The histone demethylase JMJD2A/KDM4A facilitates prostate cancer development, yet how JMJD2A function is regulated has remained elusive. Here, we demonstrate that SET7/9-mediated methylation on 6 lysine residues modulated JMJD2A. Joint mutation of these lysine residues suppressed JMJD2A’s ability to stimulate the MMP1 matrix metallopeptidase promoter upon recruitment by the ETV1 transcription factor. Mutation of just 3 methylation sites (K505, K506, and K507) to arginine residues (3xR mutation) was sufficient to maximally reduce JMJD2A transcriptional activity and also decreased its binding to ETV1. Introduction of the 3xR mutation into DU145 prostate cancer cells reduced in vitro growth and invasion and also severely compromised tumorigenesis. Consistently, the 3xR genotype caused transcriptome changes related to cell proliferation and invasion pathways, including downregulation of MMP1 and the NPM3 nucleophosmin/nucleoplasmin gene. NPM3 downregulation phenocopied and its overexpression rescued, to a large degree, the 3xR mutation in DU145 cells, suggesting that NPM3 was a seminal downstream effector of methylated JMJD2A. Moreover, we found that NPM3 was overexpressed in prostate cancer and might be indicative of disease aggressiveness. SET7/9-mediated lysine methylation of JMJD2A may aggravate prostate tumorigenesis in a manner dependent on NPM3, implying that the SET7/9→JMJD2A→NPM3 axis could be targeted for therapy.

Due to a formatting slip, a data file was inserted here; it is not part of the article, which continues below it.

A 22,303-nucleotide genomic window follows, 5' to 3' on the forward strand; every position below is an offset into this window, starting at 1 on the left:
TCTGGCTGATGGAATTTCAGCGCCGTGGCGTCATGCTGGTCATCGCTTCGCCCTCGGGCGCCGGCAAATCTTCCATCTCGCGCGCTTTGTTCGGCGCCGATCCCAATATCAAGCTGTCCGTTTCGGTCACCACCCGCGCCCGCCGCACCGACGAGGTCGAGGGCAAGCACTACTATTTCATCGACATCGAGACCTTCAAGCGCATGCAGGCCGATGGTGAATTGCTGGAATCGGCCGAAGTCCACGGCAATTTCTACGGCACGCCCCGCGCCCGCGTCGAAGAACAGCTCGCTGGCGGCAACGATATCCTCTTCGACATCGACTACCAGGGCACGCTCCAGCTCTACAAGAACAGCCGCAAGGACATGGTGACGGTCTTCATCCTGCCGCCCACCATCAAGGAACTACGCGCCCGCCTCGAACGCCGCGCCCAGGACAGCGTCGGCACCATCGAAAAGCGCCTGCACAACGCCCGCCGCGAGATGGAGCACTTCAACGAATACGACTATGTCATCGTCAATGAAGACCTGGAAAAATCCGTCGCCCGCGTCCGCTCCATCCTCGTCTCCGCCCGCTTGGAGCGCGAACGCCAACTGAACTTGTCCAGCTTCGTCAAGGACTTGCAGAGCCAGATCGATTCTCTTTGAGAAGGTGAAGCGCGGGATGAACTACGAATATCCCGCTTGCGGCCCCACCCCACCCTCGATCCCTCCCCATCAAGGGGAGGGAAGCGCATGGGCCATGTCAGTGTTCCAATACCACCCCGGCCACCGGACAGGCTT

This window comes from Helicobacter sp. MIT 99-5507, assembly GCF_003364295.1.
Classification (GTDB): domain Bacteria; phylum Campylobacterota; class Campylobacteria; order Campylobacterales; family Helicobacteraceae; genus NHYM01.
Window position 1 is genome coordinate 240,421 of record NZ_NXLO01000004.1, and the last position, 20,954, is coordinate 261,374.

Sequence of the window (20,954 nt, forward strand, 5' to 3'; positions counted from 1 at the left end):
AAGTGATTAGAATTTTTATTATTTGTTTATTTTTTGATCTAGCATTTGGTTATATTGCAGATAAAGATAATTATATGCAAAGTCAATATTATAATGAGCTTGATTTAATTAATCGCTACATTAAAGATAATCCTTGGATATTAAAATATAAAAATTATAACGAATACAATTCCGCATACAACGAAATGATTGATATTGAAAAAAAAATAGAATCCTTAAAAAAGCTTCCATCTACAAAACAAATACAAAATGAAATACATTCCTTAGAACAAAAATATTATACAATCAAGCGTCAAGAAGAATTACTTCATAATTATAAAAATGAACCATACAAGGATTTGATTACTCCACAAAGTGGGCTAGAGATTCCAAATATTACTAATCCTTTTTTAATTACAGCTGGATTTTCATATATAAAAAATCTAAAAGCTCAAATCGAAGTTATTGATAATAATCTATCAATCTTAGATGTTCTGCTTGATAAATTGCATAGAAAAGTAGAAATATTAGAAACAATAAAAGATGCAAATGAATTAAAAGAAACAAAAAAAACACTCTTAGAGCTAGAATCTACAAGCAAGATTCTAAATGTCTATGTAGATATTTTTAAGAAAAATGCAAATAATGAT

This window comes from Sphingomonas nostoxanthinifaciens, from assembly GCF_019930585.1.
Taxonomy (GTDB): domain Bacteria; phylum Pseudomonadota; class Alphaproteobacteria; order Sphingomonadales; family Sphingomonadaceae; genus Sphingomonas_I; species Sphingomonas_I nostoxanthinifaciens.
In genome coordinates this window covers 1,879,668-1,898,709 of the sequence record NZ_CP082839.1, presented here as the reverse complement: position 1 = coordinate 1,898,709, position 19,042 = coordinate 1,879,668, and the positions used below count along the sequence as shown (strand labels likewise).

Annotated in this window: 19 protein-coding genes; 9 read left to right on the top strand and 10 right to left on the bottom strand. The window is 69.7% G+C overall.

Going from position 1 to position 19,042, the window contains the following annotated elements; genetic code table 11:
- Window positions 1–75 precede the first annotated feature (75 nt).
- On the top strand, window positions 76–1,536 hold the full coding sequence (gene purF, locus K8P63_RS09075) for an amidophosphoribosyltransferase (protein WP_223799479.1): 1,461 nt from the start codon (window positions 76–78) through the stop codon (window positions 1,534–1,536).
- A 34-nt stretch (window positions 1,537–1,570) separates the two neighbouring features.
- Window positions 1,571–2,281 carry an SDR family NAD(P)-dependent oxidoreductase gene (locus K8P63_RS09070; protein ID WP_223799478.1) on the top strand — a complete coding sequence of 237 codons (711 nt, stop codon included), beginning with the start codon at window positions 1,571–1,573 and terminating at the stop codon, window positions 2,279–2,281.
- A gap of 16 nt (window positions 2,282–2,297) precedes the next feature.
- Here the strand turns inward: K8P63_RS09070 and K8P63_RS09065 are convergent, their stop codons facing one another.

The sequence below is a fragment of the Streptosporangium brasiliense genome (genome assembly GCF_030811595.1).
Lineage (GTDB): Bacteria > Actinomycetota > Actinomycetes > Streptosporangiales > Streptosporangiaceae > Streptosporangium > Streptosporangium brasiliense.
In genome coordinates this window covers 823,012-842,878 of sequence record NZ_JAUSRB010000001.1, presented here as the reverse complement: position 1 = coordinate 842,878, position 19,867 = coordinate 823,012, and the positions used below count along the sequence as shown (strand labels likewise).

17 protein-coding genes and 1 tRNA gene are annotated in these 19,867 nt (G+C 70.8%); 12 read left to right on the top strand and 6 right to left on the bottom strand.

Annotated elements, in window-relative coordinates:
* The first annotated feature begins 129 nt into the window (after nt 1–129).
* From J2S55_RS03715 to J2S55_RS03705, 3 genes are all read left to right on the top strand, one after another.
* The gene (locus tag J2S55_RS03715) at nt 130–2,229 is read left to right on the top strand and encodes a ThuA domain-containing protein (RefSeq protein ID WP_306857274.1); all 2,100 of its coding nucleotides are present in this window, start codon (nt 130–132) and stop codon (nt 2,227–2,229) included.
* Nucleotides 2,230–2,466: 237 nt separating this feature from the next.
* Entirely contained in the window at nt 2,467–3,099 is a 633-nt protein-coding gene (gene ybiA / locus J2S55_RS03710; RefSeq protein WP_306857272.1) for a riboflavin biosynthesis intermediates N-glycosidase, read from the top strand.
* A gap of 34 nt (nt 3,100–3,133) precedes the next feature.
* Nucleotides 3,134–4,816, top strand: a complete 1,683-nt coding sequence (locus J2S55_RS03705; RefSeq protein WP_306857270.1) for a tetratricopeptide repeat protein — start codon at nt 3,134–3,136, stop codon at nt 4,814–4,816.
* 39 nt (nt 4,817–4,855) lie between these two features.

Ruicai Gu, Tae-Dong Kim, Hoogeun Song, Yuan Sui, Sook Shin, Sangphil Oh, Ralf Janknecht